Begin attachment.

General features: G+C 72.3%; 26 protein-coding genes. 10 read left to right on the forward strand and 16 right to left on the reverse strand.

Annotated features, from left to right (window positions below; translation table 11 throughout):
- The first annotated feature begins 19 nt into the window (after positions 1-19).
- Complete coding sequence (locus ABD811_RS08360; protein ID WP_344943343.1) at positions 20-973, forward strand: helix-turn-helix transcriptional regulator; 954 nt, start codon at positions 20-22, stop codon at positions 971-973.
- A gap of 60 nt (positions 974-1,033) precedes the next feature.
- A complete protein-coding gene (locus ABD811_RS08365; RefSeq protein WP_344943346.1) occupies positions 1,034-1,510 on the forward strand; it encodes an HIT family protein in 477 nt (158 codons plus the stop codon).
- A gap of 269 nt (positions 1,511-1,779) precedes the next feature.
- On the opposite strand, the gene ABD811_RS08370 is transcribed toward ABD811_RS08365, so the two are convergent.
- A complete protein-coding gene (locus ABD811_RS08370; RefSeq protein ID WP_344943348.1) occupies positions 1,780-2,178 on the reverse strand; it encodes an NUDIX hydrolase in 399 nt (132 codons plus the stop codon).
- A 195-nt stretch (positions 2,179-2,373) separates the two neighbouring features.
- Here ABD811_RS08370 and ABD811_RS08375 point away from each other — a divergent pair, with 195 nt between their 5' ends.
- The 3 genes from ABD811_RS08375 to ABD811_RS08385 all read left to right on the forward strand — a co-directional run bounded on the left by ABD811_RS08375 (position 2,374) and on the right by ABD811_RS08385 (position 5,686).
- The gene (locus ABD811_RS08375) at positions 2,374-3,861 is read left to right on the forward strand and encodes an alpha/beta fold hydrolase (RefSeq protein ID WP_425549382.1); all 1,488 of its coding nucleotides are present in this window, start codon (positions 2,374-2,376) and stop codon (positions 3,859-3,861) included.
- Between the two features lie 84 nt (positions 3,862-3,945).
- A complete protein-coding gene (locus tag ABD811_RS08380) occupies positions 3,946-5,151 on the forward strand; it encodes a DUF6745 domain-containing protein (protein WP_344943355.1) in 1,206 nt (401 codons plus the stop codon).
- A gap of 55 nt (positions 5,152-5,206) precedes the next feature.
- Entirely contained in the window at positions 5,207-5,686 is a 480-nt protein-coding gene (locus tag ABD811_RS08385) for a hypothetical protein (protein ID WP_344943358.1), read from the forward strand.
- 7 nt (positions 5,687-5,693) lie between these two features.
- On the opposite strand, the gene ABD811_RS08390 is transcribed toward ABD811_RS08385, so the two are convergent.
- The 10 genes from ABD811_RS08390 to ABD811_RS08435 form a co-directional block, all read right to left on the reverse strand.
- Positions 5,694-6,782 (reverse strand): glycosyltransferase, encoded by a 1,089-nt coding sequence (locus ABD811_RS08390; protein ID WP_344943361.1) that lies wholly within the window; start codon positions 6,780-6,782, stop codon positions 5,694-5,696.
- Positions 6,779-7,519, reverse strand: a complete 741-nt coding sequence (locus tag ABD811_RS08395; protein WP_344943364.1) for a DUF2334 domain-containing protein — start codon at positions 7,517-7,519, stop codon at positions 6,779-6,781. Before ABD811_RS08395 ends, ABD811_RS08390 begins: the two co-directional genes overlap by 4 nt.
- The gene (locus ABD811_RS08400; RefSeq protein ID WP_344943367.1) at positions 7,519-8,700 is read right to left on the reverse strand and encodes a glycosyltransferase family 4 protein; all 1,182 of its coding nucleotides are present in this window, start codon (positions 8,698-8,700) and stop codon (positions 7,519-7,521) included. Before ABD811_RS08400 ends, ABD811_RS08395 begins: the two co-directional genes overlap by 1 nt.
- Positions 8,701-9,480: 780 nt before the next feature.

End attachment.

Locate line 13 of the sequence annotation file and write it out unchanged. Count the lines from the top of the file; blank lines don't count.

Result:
- The gene (locus ABD811_RS08375) at positions 2,374-3,861 is read left to right on the forward strand and encodes an alpha/beta fold hydrolase (RefSeq protein ID WP_425549382.1); all 1,488 of its coding nucleotides are present in this window, start codon (positions 2,374-2,376) and stop codon (positions 3,859-3,861) included.